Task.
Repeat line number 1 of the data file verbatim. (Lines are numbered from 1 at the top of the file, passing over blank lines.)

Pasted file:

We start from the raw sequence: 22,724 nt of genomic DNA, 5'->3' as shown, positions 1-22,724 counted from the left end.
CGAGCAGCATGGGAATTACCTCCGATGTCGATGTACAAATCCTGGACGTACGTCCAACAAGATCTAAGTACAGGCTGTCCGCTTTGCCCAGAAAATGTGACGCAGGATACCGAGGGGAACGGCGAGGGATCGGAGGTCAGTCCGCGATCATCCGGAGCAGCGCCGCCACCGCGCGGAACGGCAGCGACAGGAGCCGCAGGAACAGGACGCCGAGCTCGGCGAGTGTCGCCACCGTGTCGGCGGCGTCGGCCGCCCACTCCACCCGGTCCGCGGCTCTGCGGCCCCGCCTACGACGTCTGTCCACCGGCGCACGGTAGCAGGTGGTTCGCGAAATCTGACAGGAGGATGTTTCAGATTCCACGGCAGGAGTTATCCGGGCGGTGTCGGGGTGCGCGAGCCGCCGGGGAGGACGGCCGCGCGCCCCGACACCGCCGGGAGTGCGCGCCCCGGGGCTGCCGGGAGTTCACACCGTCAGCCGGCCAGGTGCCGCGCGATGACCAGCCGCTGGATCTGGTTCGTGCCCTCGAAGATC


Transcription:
We start from the raw sequence: 22,724 nt of genomic DNA, 5'->3' as shown, positions 1-22,724 counted from the left end.